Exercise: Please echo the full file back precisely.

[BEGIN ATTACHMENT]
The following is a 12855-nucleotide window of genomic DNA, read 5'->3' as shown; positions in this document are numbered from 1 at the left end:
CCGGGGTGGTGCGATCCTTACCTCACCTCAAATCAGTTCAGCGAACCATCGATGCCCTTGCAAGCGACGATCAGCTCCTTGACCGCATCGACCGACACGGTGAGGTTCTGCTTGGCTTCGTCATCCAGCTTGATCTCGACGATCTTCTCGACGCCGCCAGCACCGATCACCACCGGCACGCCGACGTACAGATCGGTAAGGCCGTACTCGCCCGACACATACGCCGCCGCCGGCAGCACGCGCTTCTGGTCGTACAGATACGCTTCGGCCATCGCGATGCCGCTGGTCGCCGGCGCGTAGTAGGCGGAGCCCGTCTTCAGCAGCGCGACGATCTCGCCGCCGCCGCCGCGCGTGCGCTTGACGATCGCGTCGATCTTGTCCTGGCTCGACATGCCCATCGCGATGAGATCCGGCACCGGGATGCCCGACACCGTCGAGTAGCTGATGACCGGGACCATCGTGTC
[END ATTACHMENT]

The following is a 12855-nucleotide window of genomic DNA, read 5'->3' as shown; positions in this document are numbered from 1 at the left end:
CCGGGGTGGTGCGATCCTTACCTCACCTCAAATCAGTTCAGCGAACCATCGATGCCCTTGCAAGCGACGATCAGCTCCTTGACCGCATCGACCGACACGGTGAGGTTCTGCTTGGCTTCGTCATCCAGCTTGATCTCGACGATCTTCTCGACGCCGCCAGCACCGATCACCACCGGCACGCCGACGTACAGATCGGTAAGGCCGTACTCGCCCGACACATACGCCGCCGCCGGCAGCACGCGCTTCTGGTCGTACAGATACGCTTCGGCCATCGCGATGCCGCTGGTCGCCGGCGCGTAGTAGGCGGAGCCCGTCTTCAGCAGCGCGACGATCTCGCCGCCGCCGCCGCGCGTGCGCTTGACGATCGCGTCGATCTTGTCCTGGCTCGACATGCCCATCGCGATGAGATCCGGCACCGGGATGCCCGACACCGTCGAGTAGCTGATGACCGGGACCATCGTGTC